21: Wait a minute, why is the Goddess of Civilization and Laws... of Unaligned alignment? By their definitions of the alignments, shouldn't she be Lawful Good? But then, I suppose this goddess is just as likely to be worshipped by tyrannical despots who are devoted to their countries as she is to be revered by paladins who just want everyone to get along but not cross the street against the lights?

22: Ah, the Raven Queen IS Death. Gotcha. Maybe don't reference deities you haven't introduced yet, next time.

22: The Goddess of the Moon and Autumn is also the patron of illusions, trickery and love. I'm thinking some of the geeks at WotC have finally been laid, but that their girls were hoochies who only wanted their money?

23: While the Good and Unaligned gods got nice pictures of their icons and listings of their commandments, the Evil gods are merely listed. You are told that their commandments are only described in the Dungeon Master's Guide... but then a couple of them list what they expect their followers to do.

23: So, the Raven Queen description specifically exhorts her followers to resist the cult of Orcus, God of Undeath, wherever it might be found. Problem is, Orcus doesn't appear on the list of Evil deities. Continuity checks would be nice, folks.

23: The book provides some helpful hints in developing your character's viewpoint and likely personality traits. This has all the charm of an Internet quiz.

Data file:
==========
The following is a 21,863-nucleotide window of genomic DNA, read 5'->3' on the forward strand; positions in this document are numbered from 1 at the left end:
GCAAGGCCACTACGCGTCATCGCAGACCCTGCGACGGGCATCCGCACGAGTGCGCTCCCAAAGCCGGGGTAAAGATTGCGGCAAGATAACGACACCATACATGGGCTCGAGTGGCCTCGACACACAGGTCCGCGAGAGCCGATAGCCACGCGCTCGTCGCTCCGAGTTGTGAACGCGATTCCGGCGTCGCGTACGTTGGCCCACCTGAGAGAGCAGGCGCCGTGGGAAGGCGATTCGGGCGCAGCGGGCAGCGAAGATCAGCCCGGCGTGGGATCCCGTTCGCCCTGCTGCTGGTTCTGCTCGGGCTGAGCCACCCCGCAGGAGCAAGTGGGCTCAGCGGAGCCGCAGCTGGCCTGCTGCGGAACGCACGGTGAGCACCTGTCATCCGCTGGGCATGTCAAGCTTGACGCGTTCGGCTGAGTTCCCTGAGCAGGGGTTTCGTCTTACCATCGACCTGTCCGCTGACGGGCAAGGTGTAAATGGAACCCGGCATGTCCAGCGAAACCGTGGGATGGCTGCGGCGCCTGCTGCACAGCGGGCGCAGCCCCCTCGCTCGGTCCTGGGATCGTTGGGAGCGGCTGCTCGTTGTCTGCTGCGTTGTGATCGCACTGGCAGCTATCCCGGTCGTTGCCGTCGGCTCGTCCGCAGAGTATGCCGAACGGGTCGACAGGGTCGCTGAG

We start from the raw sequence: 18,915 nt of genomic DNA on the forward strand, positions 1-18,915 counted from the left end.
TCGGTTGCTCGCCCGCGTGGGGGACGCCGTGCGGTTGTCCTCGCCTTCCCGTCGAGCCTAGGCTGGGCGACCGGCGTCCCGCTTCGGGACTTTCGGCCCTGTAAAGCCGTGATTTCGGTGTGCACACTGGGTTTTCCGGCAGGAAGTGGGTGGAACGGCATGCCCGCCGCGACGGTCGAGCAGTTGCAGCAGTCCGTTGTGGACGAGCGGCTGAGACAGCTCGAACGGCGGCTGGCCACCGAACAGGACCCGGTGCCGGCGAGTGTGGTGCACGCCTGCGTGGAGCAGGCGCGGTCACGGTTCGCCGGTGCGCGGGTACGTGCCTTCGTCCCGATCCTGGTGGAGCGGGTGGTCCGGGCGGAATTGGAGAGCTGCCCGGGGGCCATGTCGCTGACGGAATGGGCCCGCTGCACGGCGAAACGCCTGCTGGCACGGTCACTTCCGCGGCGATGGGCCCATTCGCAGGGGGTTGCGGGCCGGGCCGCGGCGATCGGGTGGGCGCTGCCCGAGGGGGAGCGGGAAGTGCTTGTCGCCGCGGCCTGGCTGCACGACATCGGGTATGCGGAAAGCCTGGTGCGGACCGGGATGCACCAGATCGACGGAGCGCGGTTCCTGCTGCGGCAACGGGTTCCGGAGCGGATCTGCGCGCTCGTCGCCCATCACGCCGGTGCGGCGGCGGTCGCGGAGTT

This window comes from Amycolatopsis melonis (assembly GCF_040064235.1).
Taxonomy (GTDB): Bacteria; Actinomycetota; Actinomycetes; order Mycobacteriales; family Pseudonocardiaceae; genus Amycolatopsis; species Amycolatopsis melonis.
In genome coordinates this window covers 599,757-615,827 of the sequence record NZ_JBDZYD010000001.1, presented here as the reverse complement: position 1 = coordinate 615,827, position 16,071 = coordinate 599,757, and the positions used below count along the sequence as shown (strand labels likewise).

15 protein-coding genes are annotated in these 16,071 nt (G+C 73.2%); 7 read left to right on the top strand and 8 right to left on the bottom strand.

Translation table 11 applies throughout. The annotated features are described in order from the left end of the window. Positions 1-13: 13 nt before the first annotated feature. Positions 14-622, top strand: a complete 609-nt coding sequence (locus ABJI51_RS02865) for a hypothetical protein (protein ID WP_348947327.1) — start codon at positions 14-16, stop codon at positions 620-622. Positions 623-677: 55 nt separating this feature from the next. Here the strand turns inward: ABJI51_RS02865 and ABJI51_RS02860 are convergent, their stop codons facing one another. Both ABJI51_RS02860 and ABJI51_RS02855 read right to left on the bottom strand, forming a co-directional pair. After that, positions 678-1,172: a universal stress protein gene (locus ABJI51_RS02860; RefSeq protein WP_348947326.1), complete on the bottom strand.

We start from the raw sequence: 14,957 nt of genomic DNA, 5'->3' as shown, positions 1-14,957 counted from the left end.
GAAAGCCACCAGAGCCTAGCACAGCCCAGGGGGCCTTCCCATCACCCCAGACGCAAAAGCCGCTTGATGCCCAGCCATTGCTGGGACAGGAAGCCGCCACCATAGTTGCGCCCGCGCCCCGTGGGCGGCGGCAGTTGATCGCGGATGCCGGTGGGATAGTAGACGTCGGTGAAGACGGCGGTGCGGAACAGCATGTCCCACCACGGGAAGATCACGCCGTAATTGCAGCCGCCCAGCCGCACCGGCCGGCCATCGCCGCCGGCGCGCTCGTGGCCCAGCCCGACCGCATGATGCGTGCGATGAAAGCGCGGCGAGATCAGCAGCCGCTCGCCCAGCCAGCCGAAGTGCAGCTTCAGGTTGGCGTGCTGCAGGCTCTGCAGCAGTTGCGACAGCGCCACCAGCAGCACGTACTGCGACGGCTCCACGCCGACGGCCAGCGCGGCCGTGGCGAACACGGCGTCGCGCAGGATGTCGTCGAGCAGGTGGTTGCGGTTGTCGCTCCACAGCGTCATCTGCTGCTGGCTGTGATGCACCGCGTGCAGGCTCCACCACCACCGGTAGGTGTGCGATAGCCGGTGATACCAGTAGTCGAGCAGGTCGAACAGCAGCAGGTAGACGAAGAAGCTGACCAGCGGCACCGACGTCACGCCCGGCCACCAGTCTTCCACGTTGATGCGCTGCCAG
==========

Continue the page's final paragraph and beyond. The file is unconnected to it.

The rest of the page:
25: In the Languages section, we are informed that all orcs speak Giant, that all devils, angels and gods speak the same languages, and that the demons of the Abyss speak the same language as do gnolls and sahuagin. I'm really seeing some moralizing at work here.

25: The system still uses Difficulty Checks, I see. They've simplified the question is a bonus and what is a penalty: bonuses are always +, whereas penalties are always -. Welcome to Math class.

26: Casting Fireball is an Attack roll, now? It's apparently an Intelligence score attack against the target's Reflex save. You have to hit with Fireball?

26: Oh, yes, attack rolls are very simple now. Just roll 1d20, add one-half the value of your class level (always round down!), the relevant ability score modifier, and "all other modifiers," which are listed 3/4s of the way through the book, apparently. Meanwhile, calculate your tax burden using form EZ-1099, the airspeed velocity of an unladen swallow of unknown origin (assume it's Unaligned, I guess), divide your weight by the phase of the moon or moons to get your buoyancy bonus or penalty, count the number of ceiling tiles within a five foot radius of your chair and declare the value of anything you did not purchase in the duty-free shop. THAC0 was easier.

26: Skill Checks are figured the same damned way, but they tell you the relevant modifiers 1/4 of the book sooner. Plus, if you're trying to figure out where you've seen that urn before, the urn at least doesn't get to resist with a Disguise roll or something.

26: Ability Checks are figured the same damned way, only they apparently don't plan to tell you where to find all the other modifiers as there's no page reference given. I guess you should know those by now?

27: At varying levels that don't seem to follow any particular pattern, you get to bump two ability scores up by one. Two times on the chart, all your scores get a bump.

27: At levels 11 and 21, you get to choose a "paragon path" or an "epic destiny." Umm, what now? Prestige classes, or something?